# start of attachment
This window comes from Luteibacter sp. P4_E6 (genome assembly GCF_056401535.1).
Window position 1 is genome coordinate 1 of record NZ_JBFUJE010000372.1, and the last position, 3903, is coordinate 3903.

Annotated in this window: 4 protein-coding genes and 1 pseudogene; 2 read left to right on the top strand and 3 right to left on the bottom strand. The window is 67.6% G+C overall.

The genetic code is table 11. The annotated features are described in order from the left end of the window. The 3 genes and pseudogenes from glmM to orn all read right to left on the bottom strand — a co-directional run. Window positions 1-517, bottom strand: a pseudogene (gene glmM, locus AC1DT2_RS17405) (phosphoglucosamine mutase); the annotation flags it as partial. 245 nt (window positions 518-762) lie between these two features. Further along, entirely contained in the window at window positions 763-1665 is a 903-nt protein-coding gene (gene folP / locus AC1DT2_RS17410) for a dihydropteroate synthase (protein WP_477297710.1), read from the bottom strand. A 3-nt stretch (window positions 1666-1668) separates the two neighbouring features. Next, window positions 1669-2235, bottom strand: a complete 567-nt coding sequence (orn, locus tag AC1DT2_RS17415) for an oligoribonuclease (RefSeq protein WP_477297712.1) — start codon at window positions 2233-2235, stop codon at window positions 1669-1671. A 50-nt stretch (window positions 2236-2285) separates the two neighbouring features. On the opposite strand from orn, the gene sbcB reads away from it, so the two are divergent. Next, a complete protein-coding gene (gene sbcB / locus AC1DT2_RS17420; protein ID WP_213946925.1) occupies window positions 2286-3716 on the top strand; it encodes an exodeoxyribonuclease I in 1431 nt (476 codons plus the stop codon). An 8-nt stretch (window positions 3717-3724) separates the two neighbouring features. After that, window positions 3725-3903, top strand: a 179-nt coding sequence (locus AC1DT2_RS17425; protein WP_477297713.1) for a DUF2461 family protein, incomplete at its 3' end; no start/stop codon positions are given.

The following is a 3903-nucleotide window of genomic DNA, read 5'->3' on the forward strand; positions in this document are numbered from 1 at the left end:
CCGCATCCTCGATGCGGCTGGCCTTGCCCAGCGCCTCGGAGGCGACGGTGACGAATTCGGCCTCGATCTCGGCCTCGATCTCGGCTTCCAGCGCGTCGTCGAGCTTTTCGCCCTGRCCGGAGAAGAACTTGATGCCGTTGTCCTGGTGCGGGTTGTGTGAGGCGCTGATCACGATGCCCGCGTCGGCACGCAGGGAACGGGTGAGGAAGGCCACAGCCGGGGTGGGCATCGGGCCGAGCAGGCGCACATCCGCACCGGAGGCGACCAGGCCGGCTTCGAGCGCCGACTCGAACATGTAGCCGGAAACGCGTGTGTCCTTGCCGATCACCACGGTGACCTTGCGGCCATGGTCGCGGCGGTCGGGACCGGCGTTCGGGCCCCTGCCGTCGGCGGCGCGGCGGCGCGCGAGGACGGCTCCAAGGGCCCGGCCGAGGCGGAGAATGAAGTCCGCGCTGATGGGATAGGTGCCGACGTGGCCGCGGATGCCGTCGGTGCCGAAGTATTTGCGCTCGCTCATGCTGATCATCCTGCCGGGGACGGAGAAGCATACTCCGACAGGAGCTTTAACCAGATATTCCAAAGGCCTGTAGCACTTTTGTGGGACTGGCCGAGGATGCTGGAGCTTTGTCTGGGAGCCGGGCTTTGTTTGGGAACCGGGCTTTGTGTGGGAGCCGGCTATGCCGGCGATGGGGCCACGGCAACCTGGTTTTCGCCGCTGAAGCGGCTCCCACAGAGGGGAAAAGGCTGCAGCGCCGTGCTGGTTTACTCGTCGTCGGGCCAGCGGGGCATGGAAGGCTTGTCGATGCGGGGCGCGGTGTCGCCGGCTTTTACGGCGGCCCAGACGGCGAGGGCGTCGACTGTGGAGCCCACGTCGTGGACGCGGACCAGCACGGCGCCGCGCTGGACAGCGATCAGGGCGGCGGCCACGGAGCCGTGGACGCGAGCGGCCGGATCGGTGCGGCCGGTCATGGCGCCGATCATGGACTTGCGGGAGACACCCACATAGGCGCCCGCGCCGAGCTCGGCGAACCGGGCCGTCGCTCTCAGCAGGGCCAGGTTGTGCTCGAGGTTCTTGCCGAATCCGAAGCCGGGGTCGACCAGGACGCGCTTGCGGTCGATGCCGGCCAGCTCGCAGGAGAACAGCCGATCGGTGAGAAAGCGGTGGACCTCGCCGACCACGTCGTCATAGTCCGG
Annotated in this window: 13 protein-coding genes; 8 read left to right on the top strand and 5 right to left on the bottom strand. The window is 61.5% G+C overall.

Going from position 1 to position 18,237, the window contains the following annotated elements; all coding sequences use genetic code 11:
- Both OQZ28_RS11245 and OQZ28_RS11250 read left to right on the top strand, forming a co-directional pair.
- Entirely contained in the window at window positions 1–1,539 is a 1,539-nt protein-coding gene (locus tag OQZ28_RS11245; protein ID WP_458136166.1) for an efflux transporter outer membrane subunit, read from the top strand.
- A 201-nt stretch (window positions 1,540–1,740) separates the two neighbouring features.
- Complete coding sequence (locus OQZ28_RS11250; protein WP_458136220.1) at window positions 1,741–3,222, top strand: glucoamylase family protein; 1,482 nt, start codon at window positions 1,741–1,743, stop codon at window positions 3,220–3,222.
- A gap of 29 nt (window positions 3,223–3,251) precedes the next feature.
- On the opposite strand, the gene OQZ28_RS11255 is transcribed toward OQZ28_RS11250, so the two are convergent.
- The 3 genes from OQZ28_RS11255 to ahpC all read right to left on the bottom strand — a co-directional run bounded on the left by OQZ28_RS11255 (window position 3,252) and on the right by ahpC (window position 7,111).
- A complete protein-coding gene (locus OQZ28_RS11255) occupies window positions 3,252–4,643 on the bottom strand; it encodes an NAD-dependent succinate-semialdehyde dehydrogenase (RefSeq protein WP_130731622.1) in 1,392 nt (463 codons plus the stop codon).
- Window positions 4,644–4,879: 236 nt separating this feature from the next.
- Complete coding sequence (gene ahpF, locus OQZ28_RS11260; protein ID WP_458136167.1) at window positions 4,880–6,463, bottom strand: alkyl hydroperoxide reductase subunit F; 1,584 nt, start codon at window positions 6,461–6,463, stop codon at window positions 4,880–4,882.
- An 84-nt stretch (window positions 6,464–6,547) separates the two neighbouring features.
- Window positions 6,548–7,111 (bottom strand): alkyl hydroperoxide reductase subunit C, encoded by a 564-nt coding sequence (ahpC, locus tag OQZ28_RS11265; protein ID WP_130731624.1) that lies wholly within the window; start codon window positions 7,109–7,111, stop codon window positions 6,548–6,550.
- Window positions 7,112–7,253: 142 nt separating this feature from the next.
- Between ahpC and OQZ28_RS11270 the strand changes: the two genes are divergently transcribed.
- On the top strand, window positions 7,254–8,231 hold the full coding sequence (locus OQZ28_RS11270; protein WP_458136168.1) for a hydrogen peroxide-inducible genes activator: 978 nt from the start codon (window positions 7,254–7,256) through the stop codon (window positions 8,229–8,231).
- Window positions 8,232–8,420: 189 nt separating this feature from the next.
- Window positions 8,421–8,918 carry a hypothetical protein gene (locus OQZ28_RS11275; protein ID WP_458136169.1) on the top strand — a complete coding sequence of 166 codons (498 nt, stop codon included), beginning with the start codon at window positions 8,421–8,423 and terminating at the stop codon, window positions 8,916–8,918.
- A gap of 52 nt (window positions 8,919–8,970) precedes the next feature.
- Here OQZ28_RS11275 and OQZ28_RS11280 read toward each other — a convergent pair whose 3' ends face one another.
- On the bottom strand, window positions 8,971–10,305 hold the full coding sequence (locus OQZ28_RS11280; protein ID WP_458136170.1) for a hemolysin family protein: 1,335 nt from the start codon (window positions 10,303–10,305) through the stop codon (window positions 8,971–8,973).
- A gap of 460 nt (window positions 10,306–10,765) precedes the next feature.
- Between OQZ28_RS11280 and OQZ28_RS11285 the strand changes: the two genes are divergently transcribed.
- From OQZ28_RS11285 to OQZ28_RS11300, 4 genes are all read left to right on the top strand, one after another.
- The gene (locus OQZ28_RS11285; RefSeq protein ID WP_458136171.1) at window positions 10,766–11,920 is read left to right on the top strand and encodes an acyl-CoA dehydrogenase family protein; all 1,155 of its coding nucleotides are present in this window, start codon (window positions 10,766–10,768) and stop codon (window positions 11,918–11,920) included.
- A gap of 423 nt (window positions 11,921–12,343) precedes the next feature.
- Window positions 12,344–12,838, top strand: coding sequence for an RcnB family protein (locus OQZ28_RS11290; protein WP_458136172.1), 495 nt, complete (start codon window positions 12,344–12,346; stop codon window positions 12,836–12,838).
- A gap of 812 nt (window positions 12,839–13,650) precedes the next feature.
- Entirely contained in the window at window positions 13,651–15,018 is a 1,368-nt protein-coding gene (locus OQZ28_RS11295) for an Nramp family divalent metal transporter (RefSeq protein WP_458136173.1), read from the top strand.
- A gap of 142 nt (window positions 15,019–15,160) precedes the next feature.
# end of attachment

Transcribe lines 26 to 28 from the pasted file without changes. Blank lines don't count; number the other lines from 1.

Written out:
- A gap of 52 nt (window positions 8,919–8,970) precedes the next feature.
- Here OQZ28_RS11275 and OQZ28_RS11280 read toward each other — a convergent pair whose 3' ends face one another.
- On the bottom strand, window positions 8,971–10,305 hold the full coding sequence (locus OQZ28_RS11280; protein ID WP_458136170.1) for a hemolysin family protein: 1,335 nt from the start codon (window positions 10,303–10,305) through the stop codon (window positions 8,971–8,973).